Back Story: Sadly little known, and based largely on supposition. Maybe built on the order of a king, but little of its history is known today.
Originality: The form is derived from other Hindu temples, and so is built from a rough template, although on a much more grand scale.

Kailash Temple "is surely one of the great wonders of the world." So claimed Benoy K. Behl for the magazine Frontline for Indian national newspaper, The Hindu. But perhaps to claim it as one of the actual Seven is a bit of a stretch. Kailash Temple is fantastic, but it is not world-beating fantastic. I suppose what it ultimately comes down to is size. At its tallest, the rock-cut temple itself is just a little over 29 metres - this is big, sure, but it is not massive. If it was twice as large, then maybe we'd have a contender. Outstanding beauty or fame would maybe make up for that, but it doesn't reach these heights either. So Kailash Temple never threatens to break into the Seven, but is still an enthralling place to visit. A temple cut away from the rock, it is an improbable site, and part of a great series of caves. Despite a poor first impression, it reveals itself brilliantly as a place very much worth the time and effort to see. I've not visited anywhere quite like it. And it inspires awe. All this adds up to a candidate Wonder being placed near the top bunch of sights I've seen so far, a good bit ahead of its fellow Hindu (-esque) temple, Akshardham, and just sneaking in a little behind Borobudur.

The Seven Wonders of the World So Far
1. Taj Mahal
2. Angkor Wat
3. Sydney Opera House
4. Borobudur
5. Kailash Temple in Ellora
6. Akshardham
7. Petronas Towers

Notable Landmarks (or National Wonders)
The Golden Temple
Temple of the Emerald Buddha
Shwedagon Pagoda
Bodhi Tataung Standing Buddha
Banaue Rice Terraces

Interesting Places
Ananda Temple in Bagan
Marina Bay Sands

Agra Fort
Ayutthaya Historic Park
Lotus Temple


  1. Interesting. I'd never heard of this place and it is probably the most engaging one for me in terms of how much they grab me via your reviews.

    Perhaps it's the fact it's little known, or the sheer effort that went into it, or the fact that it seemed quiet when you were there (apart from those school children). No massed crowds like in the photos you've taken of other places.

    Had you visited it at a particularly quiet time, or just struck lucky with your photos, or did you sense that it was always like this?

  2. The site is big enough to soak up most of the tourists. There are quite a few people, and an alarming number of school groups, but as soon as a school groups left, it was usually peaceful. The best times seemed to be early morning - maybe half an hour to an hour after opening, by which all time all the school groups had moved away from Kailash temple. Shortly before sunset closing was also good.

    Like most tourist sites I've been, it's usually not difficult to find a quiet spot. In this case, I'd a bit of luck getting easy photos without crowds, but the crowds weren't thick enough to ever make this difficult. Anywhere other than Kailash would have been very easy.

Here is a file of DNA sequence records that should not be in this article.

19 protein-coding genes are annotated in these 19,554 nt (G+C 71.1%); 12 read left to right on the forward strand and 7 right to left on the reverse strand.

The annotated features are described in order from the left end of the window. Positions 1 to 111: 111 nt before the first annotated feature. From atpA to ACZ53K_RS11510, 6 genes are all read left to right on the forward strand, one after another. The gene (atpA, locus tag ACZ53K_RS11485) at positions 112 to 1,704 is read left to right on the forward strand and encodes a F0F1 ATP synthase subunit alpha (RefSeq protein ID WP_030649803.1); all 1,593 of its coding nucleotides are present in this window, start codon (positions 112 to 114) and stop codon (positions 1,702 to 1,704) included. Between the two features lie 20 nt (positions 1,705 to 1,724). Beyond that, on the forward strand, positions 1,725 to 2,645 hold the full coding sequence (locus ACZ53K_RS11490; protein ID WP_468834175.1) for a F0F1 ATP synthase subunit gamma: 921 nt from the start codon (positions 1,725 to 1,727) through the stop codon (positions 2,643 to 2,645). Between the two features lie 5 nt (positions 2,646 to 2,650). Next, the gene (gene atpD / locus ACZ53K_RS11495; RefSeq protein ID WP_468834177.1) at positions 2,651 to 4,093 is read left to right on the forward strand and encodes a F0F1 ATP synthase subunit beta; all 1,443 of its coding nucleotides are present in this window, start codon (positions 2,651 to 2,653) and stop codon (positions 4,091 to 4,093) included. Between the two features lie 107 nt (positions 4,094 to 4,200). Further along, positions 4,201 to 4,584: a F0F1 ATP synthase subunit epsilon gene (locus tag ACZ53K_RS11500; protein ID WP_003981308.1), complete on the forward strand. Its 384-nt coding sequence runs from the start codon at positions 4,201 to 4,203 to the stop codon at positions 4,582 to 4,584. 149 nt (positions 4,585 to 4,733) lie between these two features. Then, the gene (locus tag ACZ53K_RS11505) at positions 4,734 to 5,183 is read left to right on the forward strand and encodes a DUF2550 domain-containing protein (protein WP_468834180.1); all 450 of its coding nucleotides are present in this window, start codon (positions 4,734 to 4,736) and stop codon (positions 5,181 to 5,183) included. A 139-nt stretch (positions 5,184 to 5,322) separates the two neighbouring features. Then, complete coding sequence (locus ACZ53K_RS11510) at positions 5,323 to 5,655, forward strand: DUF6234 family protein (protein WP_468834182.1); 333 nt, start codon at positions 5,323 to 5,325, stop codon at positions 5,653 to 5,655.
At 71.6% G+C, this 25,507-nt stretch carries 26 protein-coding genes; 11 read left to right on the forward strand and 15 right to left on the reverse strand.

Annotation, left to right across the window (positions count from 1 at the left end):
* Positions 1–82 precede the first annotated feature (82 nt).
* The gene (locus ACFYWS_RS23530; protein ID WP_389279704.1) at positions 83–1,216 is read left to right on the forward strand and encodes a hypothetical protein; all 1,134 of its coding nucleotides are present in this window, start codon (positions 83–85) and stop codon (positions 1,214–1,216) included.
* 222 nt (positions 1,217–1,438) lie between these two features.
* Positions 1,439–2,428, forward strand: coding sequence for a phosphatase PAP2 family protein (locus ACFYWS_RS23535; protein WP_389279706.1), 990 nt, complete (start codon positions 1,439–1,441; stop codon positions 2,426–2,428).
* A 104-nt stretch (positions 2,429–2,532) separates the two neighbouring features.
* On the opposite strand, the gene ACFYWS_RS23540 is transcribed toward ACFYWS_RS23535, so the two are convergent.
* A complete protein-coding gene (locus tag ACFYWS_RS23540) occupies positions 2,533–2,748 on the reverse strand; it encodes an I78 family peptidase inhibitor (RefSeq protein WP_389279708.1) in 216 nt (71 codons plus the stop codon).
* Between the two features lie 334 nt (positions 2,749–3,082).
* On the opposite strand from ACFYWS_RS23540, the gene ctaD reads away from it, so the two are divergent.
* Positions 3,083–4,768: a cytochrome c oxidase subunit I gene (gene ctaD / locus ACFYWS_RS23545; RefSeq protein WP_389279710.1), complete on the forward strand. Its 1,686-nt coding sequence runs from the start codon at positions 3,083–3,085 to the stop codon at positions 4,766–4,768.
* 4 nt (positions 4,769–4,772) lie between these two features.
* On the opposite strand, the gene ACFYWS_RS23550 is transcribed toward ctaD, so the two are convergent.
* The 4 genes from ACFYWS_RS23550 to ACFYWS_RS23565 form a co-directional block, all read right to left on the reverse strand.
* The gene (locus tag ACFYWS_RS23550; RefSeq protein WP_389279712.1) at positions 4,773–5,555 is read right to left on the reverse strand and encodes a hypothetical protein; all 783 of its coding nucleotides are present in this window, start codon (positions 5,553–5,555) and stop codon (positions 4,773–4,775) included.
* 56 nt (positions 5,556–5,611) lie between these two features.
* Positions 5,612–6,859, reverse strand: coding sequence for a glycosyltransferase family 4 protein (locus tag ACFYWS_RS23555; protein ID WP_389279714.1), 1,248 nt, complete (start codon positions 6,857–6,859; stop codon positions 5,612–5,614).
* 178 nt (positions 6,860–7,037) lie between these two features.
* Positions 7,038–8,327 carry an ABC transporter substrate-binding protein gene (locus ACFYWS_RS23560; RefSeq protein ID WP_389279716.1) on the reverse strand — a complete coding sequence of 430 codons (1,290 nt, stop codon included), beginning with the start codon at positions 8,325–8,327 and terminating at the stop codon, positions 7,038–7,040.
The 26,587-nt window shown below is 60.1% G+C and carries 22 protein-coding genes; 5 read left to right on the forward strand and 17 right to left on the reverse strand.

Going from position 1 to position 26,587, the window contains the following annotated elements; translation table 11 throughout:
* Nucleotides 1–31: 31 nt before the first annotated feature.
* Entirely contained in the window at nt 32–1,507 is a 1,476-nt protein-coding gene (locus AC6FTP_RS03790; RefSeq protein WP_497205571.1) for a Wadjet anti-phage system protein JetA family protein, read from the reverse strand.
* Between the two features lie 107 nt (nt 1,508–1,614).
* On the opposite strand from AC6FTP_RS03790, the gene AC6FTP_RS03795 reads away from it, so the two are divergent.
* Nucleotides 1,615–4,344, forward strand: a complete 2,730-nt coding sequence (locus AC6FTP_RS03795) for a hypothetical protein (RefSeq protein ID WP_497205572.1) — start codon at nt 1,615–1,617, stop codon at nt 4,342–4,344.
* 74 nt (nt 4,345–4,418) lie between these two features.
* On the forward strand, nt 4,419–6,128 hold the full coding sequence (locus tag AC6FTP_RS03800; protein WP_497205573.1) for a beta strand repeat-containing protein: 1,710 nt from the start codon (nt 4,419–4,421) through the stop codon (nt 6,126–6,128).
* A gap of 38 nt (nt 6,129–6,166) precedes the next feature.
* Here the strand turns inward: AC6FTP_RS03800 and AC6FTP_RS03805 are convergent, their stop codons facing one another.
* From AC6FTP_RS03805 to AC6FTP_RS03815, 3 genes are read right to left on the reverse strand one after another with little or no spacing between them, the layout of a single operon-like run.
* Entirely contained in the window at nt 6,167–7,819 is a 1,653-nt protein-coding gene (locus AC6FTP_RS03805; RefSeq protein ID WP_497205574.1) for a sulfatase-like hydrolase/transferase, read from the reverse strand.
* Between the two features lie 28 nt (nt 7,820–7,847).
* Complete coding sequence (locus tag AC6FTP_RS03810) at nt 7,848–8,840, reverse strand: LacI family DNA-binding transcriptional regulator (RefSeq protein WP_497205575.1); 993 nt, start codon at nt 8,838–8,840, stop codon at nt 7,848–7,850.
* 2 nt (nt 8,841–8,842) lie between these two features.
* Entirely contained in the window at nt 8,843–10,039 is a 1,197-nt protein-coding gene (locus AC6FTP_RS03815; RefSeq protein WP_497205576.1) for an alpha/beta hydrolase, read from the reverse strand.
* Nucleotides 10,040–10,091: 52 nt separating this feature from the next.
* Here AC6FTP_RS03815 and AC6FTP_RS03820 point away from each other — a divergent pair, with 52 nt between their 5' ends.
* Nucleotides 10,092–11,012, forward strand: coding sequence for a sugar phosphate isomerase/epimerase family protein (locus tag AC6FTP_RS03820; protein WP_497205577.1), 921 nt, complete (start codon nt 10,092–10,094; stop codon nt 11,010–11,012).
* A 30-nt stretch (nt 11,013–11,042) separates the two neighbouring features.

I was there on a weekend, so likely it's much quieter during the week. I've been to much quieter Wonders - the Burmese Buddha (Laykyun Setkyar) and Ayutthaya spring to mind - but it was one of the quieter ones so far, especially for somewhere in India.

  3. Kailasa Temple, the most impressive of all the temples of Ellora and one of the wonders of India. Kailash Temple in Ellora

  4. Really good observation, but you missed the important facet about kailasha is the carvings on the wall which show scenes from Mahabharta and Ramayana. Thats all beautiful.

  5. why the local gov or authority, aercelogy doest do anything to build back this tradisi

    1. do not know

    2. Instead of questioning.. I like what this gentleman did.. visited it, took pictures, wrote about it.. Kudos Friend

  6. I have heard that Emporer Aurangzeb (Last of the great Moghuls) ordered the destruction of the the temples & statues of Ellora, but had to give up as 'progress' was excruciatingly slow, due to the ineffectiveness of chisels on hard mountain rock. Could anybody substantiate this as fact & offer proof?

  7. I have not visited this place. But it is an unbelievable fact to my mind that it cut out of rocky hill. Even if 300 people carved this out of a rocky hill for more than 100 years, is this really possible for normal minds? Imagine people using chisels and work it out. Perhaps they have used other tools like crow bar, hammers to make their way grossly first, then chisel to carve out to finesse. What amazes my mind is the engineering mind, the planning, the continuity of purpose (for several decades??? Imagine projects in this modern age, the teams lose purpose with longer intervals), the leadership...just amazing!

  8. The article was going good till you reffered to 'linga' as just a stumpy stone penis.. lol.. It represents the entire 'Creation'- the union of Shiva and Shakthi.Good job vid d write up though.. just get the little details right.

  9. Just a correction man...
    Hinduism is the oldest religion...

  10. Chandana Art Foundation is interested is organising a seminar on " Comparitive study of Monolithic and structural temple of India with respect to Kailashnath temple and Virupaksha temple - Hampi. [ detailed study of construction details ]
    kindly if anybody has done research on comparitive study on scientific aspects, architectural construction aspects, probalble drawings used and the method of planning , techniques adopted materials, tools, used with visual evidences if available please contact K.Venkatesh, +91 80 9449994930, or by email :

  11. I am fan of kailash nath. The planning part is i think more superior then tajmahal. To my mind Taj Mahal is big but not great as kailash.


  13. Your article is very good. Except, there is a correction, " Hinduism is older than Buddhism.". Please correct it.